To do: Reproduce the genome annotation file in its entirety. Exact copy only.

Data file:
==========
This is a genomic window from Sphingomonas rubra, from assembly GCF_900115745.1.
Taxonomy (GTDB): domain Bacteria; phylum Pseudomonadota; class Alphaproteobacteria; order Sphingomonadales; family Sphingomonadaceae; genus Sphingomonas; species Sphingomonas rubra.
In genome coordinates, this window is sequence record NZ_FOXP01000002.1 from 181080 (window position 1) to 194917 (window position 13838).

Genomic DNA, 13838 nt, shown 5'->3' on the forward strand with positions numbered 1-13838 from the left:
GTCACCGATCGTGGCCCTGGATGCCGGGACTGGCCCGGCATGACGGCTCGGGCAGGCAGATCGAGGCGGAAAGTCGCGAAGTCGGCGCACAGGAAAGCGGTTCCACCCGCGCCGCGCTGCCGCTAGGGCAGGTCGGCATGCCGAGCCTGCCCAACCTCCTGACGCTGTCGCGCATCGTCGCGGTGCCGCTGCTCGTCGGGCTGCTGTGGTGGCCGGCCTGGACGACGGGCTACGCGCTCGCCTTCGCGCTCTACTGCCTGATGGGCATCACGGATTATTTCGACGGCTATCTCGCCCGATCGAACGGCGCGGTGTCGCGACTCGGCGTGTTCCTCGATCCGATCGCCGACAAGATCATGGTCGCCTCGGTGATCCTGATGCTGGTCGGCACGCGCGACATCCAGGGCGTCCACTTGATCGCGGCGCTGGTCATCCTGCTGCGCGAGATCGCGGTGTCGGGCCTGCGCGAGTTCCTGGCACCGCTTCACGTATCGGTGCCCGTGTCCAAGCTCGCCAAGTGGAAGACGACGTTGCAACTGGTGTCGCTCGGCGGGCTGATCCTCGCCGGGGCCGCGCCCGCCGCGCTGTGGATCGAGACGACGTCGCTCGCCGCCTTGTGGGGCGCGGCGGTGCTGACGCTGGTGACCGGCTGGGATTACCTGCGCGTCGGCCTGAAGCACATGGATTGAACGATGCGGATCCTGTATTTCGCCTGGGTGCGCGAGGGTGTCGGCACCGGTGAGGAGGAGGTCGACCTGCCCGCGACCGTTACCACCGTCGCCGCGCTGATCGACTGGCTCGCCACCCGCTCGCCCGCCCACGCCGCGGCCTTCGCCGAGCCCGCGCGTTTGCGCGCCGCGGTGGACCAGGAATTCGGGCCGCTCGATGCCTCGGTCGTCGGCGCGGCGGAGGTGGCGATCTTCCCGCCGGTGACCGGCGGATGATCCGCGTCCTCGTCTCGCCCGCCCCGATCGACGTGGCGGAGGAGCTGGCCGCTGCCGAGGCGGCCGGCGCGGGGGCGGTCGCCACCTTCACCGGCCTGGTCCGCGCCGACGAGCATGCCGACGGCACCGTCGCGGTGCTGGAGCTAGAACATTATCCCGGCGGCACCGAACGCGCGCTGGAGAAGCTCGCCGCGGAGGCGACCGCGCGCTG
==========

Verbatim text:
This is a genomic window from Sphingomonas rubra, from assembly GCF_900115745.1.
Taxonomy (GTDB): domain Bacteria; phylum Pseudomonadota; class Alphaproteobacteria; order Sphingomonadales; family Sphingomonadaceae; genus Sphingomonas; species Sphingomonas rubra.
In genome coordinates, this window is sequence record NZ_FOXP01000002.1 from 181080 (window position 1) to 194917 (window position 13838).

Genomic DNA, 13838 nt, shown 5'->3' on the forward strand with positions numbered 1-13838 from the left:
GTCACCGATCGTGGCCCTGGATGCCGGGACTGGCCCGGCATGACGGCTCGGGCAGGCAGATCGAGGCGGAAAGTCGCGAAGTCGGCGCACAGGAAAGCGGTTCCACCCGCGCCGCGCTGCCGCTAGGGCAGGTCGGCATGCCGAGCCTGCCCAACCTCCTGACGCTGTCGCGCATCGTCGCGGTGCCGCTGCTCGTCGGGCTGCTGTGGTGGCCGGCCTGGACGACGGGCTACGCGCTCGCCTTCGCGCTCTACTGCCTGATGGGCATCACGGATTATTTCGACGGCTATCTCGCCCGATCGAACGGCGCGGTGTCGCGACTCGGCGTGTTCCTCGATCCGATCGCCGACAAGATCATGGTCGCCTCGGTGATCCTGATGCTGGTCGGCACGCGCGACATCCAGGGCGTCCACTTGATCGCGGCGCTGGTCATCCTGCTGCGCGAGATCGCGGTGTCGGGCCTGCGCGAGTTCCTGGCACCGCTTCACGTATCGGTGCCCGTGTCCAAGCTCGCCAAGTGGAAGACGACGTTGCAACTGGTGTCGCTCGGCGGGCTGATCCTCGCCGGGGCCGCGCCCGCCGCGCTGTGGATCGAGACGACGTCGCTCGCCGCCTTGTGGGGCGCGGCGGTGCTGACGCTGGTGACCGGCTGGGATTACCTGCGCGTCGGCCTGAAGCACATGGATTGAACGATGCGGATCCTGTATTTCGCCTGGGTGCGCGAGGGTGTCGGCACCGGTGAGGAGGAGGTCGACCTGCCCGCGACCGTTACCACCGTCGCCGCGCTGATCGACTGGCTCGCCACCCGCTCGCCCGCCCACGCCGCGGCCTTCGCCGAGCCCGCGCGTTTGCGCGCCGCGGTGGACCAGGAATTCGGGCCGCTCGATGCCTCGGTCGTCGGCGCGGCGGAGGTGGCGATCTTCCCGCCGGTGACCGGCGGATGATCCGCGTCCTCGTCTCGCCCGCCCCGATCGACGTGGCGGAGGAGCTGGCCGCTGCCGAGGCGGCCGGCGCGGGGGCGGTCGCCACCTTCACCGGCCTGGTCCGCGCCGACGAGCATGCCGACGGCACCGTCGCGGTGCTGGAGCTAGAACATTATCCCGGCGGCACCGAACGCGCGCTGGAGAAGCTCGCCGCGGAGGCGACCGCGCGCTG